To Major General Adam Stephen1
Head Quarters Morris Town [New Jersey] March 13. 1777
In a letter Just received from Colonel Ward,2 there appears to be an objection made against innoculating his regiment, in consequence of some former order, not to innoculate Militia ’till all the Continental troops had undergone the operation. His Excellency desires that this objection, with respect to Colonel Wards regiment, should cease; and that they may immediately be admitted to the benefit of innoculation, in the usual proportion. He begs also that the present opportunity, while the roads continue incommodious for any movements of the enemy, may be improved to the greatest advantage, as we do not know how long it may last; and shall have no time to spare, even if the utmost diligence is used. There is no need to wait precisely for the moment the Hospital becomes vacant, before the infection is communicated to others. Four or five days before one set is fit to leave it, another set may be preparing to go in; which would save a great deal of time, and forward the business exceedingly. Let this be urged upon the Doctors, and every thing else done which may be conducive to dispatch, in a matter of so great importance.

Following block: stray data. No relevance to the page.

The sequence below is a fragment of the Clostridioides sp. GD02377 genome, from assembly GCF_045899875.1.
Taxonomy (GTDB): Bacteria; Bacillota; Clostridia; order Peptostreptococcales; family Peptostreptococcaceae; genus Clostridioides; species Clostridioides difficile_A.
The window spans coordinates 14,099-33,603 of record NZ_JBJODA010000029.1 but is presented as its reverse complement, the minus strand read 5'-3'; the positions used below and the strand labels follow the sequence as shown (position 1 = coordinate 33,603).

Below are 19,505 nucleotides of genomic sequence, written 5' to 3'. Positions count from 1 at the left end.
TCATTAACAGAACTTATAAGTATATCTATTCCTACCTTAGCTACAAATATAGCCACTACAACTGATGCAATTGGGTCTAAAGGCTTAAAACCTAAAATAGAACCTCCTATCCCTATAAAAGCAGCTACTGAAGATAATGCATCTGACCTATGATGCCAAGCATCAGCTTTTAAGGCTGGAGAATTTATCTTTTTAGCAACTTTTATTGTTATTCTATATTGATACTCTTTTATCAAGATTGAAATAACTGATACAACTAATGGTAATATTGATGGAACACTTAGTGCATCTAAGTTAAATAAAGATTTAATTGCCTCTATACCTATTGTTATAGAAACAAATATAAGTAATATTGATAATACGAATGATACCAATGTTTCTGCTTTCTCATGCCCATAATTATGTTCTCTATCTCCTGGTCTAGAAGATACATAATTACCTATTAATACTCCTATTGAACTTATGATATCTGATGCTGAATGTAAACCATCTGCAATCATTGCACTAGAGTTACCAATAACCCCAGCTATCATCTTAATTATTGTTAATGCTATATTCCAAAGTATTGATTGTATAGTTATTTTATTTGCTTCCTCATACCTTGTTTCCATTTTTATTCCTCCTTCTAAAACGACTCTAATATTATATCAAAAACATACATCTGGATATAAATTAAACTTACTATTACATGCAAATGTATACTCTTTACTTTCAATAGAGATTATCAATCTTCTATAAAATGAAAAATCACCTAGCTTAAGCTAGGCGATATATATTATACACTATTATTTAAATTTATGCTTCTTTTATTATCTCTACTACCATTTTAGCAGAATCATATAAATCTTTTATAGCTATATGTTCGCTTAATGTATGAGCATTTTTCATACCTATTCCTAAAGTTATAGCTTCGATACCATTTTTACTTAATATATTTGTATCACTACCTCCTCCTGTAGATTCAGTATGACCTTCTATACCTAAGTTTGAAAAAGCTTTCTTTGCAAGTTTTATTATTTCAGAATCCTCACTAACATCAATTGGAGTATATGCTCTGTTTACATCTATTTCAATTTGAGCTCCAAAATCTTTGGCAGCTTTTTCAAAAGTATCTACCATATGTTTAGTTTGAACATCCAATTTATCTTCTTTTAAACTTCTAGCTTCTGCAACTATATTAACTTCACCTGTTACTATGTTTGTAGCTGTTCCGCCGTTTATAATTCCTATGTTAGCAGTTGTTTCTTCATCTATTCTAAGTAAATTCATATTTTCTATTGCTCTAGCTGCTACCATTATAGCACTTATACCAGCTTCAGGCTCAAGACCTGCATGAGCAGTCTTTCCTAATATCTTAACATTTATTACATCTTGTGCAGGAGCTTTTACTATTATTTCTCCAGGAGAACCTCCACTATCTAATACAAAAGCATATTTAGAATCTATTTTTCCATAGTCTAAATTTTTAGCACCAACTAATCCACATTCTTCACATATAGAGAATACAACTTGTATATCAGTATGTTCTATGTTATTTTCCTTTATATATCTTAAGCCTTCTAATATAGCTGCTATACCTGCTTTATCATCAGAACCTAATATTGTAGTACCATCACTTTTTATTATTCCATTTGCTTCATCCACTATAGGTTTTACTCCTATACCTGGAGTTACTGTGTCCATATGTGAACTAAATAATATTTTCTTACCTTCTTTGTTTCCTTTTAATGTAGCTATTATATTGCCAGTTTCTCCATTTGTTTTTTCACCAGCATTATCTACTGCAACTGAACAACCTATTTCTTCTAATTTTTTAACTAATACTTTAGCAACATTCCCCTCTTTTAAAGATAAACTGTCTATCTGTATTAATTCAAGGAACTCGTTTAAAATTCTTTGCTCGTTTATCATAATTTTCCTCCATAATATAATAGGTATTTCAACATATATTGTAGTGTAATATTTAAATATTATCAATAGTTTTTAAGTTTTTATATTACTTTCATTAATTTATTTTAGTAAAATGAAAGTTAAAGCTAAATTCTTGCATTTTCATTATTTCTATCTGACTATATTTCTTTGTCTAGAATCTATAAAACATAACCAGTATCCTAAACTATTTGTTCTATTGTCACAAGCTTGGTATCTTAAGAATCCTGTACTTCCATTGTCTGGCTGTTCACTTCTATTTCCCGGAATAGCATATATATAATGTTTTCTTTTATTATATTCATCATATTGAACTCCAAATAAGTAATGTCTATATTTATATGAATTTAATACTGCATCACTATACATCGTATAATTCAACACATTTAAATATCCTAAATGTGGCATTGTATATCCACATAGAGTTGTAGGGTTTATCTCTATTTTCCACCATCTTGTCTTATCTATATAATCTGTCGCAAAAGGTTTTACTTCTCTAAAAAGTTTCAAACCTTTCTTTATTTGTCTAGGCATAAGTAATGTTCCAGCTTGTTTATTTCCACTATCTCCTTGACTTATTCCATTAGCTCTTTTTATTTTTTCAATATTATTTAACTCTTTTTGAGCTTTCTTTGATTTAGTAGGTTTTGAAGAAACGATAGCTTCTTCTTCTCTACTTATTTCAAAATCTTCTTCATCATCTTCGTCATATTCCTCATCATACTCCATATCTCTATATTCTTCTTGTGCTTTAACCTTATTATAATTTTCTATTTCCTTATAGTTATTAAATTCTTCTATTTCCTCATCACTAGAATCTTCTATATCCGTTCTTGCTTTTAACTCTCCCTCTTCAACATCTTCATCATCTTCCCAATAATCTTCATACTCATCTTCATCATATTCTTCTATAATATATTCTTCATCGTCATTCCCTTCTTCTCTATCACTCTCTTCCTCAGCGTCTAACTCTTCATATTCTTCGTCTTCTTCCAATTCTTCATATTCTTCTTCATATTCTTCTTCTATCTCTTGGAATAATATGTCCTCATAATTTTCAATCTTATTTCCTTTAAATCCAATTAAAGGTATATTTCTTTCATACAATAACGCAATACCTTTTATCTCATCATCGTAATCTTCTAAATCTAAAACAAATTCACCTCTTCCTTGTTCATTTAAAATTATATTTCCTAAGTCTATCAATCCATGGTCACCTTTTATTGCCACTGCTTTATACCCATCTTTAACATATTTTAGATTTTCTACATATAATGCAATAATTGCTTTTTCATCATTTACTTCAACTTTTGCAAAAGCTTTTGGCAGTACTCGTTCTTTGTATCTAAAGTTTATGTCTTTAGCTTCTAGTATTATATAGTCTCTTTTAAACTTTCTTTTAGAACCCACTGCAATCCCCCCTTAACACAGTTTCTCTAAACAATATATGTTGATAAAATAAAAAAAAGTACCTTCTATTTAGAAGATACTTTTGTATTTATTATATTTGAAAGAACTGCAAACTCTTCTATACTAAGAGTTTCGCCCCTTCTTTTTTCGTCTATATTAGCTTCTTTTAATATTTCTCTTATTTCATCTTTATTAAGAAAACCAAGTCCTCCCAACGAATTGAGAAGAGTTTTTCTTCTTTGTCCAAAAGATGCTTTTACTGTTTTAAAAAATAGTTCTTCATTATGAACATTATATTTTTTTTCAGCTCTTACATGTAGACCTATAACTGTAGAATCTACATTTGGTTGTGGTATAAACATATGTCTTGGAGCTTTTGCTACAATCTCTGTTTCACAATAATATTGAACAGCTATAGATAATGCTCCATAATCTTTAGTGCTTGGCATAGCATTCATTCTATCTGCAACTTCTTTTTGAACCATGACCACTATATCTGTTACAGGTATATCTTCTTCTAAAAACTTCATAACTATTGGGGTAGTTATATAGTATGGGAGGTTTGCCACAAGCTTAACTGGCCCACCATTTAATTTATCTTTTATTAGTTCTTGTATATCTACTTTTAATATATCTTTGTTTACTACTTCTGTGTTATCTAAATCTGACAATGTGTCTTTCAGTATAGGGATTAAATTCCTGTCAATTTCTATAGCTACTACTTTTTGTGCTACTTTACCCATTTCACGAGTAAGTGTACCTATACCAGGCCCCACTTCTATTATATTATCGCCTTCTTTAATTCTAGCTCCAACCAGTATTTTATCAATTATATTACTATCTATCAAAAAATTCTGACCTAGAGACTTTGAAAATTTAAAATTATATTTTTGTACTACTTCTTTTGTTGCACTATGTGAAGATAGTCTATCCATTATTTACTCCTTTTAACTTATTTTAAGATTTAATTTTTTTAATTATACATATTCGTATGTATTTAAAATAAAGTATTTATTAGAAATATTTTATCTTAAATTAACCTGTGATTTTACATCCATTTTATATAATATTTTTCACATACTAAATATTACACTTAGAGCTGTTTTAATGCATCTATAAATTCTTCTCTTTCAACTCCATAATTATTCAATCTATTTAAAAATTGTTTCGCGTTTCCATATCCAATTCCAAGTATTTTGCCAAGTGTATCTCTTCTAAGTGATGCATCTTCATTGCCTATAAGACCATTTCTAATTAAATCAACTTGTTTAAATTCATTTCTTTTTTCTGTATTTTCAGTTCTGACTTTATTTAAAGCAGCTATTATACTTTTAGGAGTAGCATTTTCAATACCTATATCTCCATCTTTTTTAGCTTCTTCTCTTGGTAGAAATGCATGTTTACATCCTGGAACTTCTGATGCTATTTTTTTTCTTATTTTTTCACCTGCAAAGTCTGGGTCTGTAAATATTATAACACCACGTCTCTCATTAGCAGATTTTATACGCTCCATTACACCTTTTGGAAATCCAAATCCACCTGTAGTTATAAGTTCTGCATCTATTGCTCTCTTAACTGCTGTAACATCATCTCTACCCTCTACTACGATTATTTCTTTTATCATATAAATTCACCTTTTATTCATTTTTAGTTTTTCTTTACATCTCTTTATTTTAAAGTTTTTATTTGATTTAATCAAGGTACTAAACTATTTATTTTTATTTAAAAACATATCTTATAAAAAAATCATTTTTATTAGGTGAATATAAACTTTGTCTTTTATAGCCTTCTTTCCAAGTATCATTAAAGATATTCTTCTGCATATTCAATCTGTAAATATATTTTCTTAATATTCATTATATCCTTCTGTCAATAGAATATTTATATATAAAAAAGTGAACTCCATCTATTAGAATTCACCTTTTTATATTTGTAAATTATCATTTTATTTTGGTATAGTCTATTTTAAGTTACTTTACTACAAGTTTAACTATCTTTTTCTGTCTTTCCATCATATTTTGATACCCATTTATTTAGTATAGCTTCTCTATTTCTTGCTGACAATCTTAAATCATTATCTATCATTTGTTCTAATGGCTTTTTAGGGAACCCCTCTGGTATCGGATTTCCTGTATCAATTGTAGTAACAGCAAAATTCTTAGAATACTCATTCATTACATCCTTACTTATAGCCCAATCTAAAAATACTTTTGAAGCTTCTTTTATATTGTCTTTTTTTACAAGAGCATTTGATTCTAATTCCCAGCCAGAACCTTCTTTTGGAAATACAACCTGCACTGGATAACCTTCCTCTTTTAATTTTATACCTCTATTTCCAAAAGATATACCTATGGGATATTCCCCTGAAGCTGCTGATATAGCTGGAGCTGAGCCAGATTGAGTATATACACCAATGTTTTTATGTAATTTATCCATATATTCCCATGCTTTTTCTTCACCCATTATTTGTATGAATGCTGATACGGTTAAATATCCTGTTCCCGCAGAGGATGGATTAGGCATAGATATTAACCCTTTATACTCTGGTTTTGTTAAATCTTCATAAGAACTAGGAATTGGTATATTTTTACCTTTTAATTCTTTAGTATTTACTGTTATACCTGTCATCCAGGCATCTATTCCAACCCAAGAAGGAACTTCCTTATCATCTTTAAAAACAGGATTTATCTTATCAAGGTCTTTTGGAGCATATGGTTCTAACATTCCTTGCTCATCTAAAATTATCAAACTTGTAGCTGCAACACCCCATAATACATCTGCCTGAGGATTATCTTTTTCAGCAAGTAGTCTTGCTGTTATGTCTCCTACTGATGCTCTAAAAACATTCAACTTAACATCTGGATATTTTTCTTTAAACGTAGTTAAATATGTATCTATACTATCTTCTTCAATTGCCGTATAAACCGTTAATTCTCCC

Colonel Ward has solicited a furlough: It seems hardly worth his while to ask one as his regiment will be going home in about a Month. But the General has referred him to Yourself and Gen[e]ral Maxwell3 jointly; and if you think his reasons for desiring a furlough sufficient; and his going away compatible with the good of the service, his request is to be granted.
I am Sir Your most humble servant
A Hamilton ADC
ALS, MS Division, New York Public Library.
1. Adam Stephen, a Virginian, served with distinction during the French and Indian War. At the beginning of the Revolution he was given command of the Fourth Virginia Regiment. He was made a brigadier general in September, 1776, and was promoted to major general in February, 1777. When this letter was written he was stationed at Chatham, New Jersey.
2. Andrew Ward was a colonel of a Connecticut state regiment from May, 1776, to May, 1777; in June, 1777, he was appointed brigadier general of the Connecticut Militia.
3. William Maxwell of New Jersey was appointed colonel of the Western Battalion of New Jersey Continental troops in November, 1775, and at the head of that battalion he accompanied Major General Sullivan on the expedition against Canada in February, 1776. In October, 1776, he was made a brigadier general and appointed by General Washington commander of four battalions in the second establishment of New Jersey Continental troops. In the spring of 1777, he was engaged principally in harassing the enemy in New Jersey.